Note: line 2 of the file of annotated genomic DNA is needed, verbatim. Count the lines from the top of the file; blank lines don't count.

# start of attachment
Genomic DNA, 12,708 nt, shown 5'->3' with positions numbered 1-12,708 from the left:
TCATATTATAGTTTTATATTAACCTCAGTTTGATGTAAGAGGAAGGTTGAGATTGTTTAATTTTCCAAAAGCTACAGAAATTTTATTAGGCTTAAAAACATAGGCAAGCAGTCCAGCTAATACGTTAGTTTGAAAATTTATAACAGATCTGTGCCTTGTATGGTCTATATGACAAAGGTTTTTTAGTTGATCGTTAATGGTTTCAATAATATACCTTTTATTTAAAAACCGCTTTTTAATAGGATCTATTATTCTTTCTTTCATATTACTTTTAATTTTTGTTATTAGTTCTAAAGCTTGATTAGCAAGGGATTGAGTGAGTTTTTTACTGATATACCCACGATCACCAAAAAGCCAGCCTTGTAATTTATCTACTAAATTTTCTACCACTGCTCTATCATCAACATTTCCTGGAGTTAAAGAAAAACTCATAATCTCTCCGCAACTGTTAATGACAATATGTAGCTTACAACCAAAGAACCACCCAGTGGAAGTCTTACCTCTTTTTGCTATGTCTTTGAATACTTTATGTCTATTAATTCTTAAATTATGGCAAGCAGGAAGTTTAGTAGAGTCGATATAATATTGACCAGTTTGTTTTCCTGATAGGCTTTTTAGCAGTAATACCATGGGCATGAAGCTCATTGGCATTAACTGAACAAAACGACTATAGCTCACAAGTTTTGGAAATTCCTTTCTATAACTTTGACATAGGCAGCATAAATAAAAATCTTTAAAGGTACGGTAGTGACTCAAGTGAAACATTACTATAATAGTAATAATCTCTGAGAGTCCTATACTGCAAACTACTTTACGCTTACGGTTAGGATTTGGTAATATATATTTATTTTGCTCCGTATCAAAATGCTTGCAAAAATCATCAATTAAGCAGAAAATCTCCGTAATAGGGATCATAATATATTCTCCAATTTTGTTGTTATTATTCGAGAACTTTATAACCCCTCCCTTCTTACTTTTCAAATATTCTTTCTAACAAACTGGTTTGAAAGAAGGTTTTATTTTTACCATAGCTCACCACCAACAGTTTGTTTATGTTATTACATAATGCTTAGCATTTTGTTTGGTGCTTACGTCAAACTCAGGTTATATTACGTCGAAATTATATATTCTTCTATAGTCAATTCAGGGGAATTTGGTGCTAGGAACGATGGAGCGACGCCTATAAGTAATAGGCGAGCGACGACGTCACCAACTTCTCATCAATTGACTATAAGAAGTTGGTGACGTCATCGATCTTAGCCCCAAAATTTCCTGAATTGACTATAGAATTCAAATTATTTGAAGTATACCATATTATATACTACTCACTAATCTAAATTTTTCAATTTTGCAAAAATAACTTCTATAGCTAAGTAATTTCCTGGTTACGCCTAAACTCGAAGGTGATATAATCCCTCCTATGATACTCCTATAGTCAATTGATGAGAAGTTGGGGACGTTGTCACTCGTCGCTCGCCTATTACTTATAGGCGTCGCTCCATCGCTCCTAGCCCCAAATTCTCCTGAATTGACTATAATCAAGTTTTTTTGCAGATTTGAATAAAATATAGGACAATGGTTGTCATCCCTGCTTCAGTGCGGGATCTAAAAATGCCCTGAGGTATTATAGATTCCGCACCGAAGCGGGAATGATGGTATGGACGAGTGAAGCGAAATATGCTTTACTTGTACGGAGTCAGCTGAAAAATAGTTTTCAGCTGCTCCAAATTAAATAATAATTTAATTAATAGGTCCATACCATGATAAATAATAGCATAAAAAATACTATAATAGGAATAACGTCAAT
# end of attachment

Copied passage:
TCATATTATAGTTTTATATTAACCTCAGTTTGATGTAAGAGGAAGGTTGAGATTGTTTAATTTTCCAAAAGCTACAGAAATTTTATTAGGCTTAAAAACATAGGCAAGCAGTCCAGCTAATACGTTAGTTTGAAAATTTATAACAGATCTGTGCCTTGTATGGTCTATATGACAAAGGTTTTTTAGTTGATCGTTAATGGTTTCAATAATATACCTTTTATTTAAAAACCGCTTTTTAATAGGATCTATTATTCTTTCTTTCATATTACTTTTAATTTTTGTTATTAGTTCTAAAGCTTGATTAGCAAGGGATTGAGTGAGTTTTTTACTGATATACCCACGATCACCAAAAAGCCAGCCTTGTAATTTATCTACTAAATTTTCTACCACTGCTCTATCATCAACATTTCCTGGAGTTAAAGAAAAACTCATAATCTCTCCGCAACTGTTAATGACAATATGTAGCTTACAACCAAAGAACCACCCAGTGGAAGTCTTACCTCTTTTTGCTATGTCTTTGAATACTTTATGTCTATTAATTCTTAAATTATGGCAAGCAGGAAGTTTAGTAGAGTCGATATAATATTGACCAGTTTGTTTTCCTGATAGGCTTTTTAGCAGTAATACCATGGGCATGAAGCTCATTGGCATTAACTGAACAAAACGACTATAGCTCACAAGTTTTGGAAATTCCTTTCTATAACTTTGACATAGGCAGCATAAATAAAAATCTTTAAAGGTACGGTAGTGACTCAAGTGAAACATTACTATAATAGTAATAATCTCTGAGAGTCCTATACTGCAAACTACTTTACGCTTACGGTTAGGATTTGGTAATATATATTTATTTTGCTCCGTATCAAAATGCTTGCAAAAATCATCAATTAAGCAGAAAATCTCCGTAATAGGGATCATAATATATTCTCCAATTTTGTTGTTATTATTCGAGAACTTTATAACCCCTCCCTTCTTACTTTTCAAATATTCTTTCTAACAAACTGGTTTGAAAGAAGGTTTTATTTTTACCATAGCTCACCACCAACAGTTTGTTTATGTTATTACATAATGCTTAGCATTTTGTTTGGTGCTTACGTCAAACTCAGGTTATATTACGTCGAAATTATATATTCTTCTATAGTCAATTCAGGGGAATTTGGTGCTAGGAACGATGGAGCGACGCCTATAAGTAATAGGCGAGCGACGACGTCACCAACTTCTCATCAATTGACTATAAGAAGTTGGTGACGTCATCGATCTTAGCCCCAAAATTTCCTGAATTGACTATAGAATTCAAATTATTTGAAGTATACCATATTATATACTACTCACTAATCTAAATTTTTCAATTTTGCAAAAATAACTTCTATAGCTAAGTAATTTCCTGGTTACGCCTAAACTCGAAGGTGATATAATCCCTCCTATGATACTCCTATAGTCAATTGATGAGAAGTTGGGGACGTTGTCACTCGTCGCTCGCCTATTACTTATAGGCGTCGCTCCATCGCTCCTAGCCCCAAATTCTCCTGAATTGACTATAATCAAGTTTTTTTGCAGATTTGAATAAAATATAGGACAATGGTTGTCATCCCTGCTTCAGTGCGGGATCTAAAAATGCCCTGAGGTATTATAGATTCCGCACCGAAGCGGGAATGATGGTATGGACGAGTGAAGCGAAATATGCTTTACTTGTACGGAGTCAGCTGAAAAATAGTTTTCAGCTGCTCCAAATTAAATAATAATTTAATTAATAGGTCCATACCATGATAAATAATAGCATAAAAAATACTATAATAGGAATAACGTCAAT